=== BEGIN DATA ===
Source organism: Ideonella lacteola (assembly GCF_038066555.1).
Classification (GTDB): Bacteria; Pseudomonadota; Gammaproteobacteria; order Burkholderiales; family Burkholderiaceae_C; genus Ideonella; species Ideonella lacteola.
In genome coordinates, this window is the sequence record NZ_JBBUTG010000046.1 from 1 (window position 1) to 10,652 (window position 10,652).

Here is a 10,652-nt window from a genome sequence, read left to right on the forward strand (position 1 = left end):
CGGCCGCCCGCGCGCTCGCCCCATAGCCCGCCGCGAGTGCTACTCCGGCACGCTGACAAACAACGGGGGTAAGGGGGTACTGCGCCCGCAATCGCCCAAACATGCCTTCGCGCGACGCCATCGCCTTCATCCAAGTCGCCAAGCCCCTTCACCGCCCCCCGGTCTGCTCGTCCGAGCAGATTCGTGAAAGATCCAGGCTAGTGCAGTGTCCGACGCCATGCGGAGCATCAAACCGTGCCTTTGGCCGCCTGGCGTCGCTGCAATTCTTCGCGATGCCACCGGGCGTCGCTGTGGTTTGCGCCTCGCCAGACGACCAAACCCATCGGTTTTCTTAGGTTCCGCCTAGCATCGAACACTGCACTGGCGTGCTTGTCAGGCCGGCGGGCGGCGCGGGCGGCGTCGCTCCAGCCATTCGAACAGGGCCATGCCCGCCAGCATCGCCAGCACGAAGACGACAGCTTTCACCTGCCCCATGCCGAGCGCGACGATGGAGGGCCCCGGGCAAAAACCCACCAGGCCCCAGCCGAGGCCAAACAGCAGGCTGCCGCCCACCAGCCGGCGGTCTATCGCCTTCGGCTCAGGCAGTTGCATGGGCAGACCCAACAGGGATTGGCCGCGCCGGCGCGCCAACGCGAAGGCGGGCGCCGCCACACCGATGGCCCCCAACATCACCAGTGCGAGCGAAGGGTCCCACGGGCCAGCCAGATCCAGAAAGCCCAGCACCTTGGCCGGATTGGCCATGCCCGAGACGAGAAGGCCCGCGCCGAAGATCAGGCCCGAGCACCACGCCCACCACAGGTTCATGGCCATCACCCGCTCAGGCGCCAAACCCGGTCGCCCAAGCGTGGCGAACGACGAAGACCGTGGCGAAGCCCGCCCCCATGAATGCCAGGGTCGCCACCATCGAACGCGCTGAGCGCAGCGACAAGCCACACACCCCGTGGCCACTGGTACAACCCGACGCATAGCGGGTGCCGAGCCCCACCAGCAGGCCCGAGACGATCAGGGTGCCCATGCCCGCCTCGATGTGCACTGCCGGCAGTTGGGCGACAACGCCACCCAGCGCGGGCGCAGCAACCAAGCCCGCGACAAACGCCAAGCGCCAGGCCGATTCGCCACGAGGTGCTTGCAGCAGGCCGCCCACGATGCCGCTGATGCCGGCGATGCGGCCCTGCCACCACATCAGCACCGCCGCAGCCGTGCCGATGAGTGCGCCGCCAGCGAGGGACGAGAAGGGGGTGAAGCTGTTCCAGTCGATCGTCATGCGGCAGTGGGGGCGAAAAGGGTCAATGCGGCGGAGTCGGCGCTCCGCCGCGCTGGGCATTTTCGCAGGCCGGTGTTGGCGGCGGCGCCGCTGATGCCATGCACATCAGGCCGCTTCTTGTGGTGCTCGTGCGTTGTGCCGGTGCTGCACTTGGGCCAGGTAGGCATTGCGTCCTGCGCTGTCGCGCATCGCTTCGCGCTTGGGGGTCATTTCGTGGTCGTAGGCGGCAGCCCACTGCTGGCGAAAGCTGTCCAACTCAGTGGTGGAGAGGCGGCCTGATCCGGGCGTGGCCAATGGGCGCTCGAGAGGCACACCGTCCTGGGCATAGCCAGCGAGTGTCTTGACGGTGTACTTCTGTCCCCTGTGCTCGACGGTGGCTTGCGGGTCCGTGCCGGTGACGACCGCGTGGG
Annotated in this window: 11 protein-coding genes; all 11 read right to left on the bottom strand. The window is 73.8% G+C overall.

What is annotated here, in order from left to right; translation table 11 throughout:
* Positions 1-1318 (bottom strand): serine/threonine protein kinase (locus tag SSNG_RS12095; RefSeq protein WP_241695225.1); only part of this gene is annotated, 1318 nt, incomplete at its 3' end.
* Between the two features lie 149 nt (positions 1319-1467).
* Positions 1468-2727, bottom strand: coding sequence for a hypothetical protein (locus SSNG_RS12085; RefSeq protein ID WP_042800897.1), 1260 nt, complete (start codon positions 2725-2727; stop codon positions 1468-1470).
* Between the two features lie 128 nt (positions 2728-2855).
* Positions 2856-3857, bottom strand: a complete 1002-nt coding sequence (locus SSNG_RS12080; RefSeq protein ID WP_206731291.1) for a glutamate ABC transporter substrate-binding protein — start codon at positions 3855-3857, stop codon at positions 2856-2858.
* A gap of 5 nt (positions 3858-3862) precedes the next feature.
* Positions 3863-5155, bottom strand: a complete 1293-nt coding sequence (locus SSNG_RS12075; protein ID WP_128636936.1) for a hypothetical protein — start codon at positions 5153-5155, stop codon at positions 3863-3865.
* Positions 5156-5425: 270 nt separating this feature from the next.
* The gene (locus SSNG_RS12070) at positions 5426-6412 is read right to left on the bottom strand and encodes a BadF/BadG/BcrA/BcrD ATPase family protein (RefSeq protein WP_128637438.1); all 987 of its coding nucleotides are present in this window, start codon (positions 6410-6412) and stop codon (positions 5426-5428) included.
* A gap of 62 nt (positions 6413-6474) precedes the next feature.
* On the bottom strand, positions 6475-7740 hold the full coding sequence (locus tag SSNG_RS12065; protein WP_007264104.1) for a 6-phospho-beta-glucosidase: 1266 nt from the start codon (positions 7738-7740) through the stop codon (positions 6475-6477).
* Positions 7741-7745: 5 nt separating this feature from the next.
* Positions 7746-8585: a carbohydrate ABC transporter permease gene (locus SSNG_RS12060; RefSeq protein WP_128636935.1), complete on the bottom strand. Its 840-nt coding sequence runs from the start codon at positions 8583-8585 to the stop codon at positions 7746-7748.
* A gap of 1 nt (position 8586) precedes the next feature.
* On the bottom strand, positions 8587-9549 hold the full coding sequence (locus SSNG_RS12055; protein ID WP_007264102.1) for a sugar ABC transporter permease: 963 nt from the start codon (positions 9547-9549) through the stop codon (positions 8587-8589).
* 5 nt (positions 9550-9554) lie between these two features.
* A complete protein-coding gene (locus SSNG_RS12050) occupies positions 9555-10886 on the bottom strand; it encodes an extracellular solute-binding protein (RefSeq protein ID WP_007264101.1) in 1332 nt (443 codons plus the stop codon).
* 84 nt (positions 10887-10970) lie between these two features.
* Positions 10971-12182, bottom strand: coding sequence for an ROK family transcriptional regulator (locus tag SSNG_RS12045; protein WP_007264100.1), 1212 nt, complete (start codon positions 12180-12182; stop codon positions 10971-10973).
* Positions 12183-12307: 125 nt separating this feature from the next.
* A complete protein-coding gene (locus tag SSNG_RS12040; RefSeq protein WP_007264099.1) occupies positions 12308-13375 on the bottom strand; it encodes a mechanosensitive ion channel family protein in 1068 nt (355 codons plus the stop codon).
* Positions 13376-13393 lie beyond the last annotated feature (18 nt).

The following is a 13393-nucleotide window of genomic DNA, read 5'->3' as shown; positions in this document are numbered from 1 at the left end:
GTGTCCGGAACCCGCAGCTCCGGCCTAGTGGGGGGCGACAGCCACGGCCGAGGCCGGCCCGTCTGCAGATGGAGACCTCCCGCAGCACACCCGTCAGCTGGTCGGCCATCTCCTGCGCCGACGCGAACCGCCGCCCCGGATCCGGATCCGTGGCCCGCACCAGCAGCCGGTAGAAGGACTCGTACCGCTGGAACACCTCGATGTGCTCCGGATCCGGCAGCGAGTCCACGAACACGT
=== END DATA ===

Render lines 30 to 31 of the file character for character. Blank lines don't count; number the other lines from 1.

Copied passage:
The following is a 13393-nucleotide window of genomic DNA, read 5'->3' as shown; positions in this document are numbered from 1 at the left end:
GTGTCCGGAACCCGCAGCTCCGGCCTAGTGGGGGGCGACAGCCACGGCCGAGGCCGGCCCGTCTGCAGATGGAGACCTCCCGCAGCACACCCGTCAGCTGGTCGGCCATCTCCTGCGCCGACGCGAACCGCCGCCCCGGATCCGGATCCGTGGCCCGCACCAGCAGCCGGTAGAAGGACTCGTACCGCTGGAACACCTCGATGTGCTCCGGATCCGGCAGCGAGTCCACGAACACGT